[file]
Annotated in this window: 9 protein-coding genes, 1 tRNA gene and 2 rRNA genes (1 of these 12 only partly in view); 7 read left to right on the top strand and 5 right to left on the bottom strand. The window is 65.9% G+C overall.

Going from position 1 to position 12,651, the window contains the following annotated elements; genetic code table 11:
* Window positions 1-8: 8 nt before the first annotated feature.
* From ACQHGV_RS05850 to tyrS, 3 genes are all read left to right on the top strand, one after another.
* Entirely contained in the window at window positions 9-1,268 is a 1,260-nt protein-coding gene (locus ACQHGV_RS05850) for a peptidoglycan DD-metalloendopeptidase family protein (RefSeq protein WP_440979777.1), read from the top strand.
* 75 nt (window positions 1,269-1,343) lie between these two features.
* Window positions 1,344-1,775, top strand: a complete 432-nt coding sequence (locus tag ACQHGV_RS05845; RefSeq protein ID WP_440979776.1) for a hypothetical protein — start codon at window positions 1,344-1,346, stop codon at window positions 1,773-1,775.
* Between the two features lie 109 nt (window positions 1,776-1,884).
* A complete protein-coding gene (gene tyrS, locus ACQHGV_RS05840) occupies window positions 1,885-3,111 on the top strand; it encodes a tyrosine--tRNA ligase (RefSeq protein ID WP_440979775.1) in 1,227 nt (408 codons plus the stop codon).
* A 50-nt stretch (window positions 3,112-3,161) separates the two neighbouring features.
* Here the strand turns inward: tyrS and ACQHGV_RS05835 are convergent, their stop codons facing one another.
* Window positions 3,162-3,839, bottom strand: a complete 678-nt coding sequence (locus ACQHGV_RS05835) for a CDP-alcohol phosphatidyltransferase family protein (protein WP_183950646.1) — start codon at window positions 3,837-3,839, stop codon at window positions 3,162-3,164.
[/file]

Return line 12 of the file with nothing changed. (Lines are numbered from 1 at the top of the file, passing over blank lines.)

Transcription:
* Window positions 3,162-3,839, bottom strand: a complete 678-nt coding sequence (locus ACQHGV_RS05835) for a CDP-alcohol phosphatidyltransferase family protein (protein WP_183950646.1) — start codon at window positions 3,837-3,839, stop codon at window positions 3,162-3,164.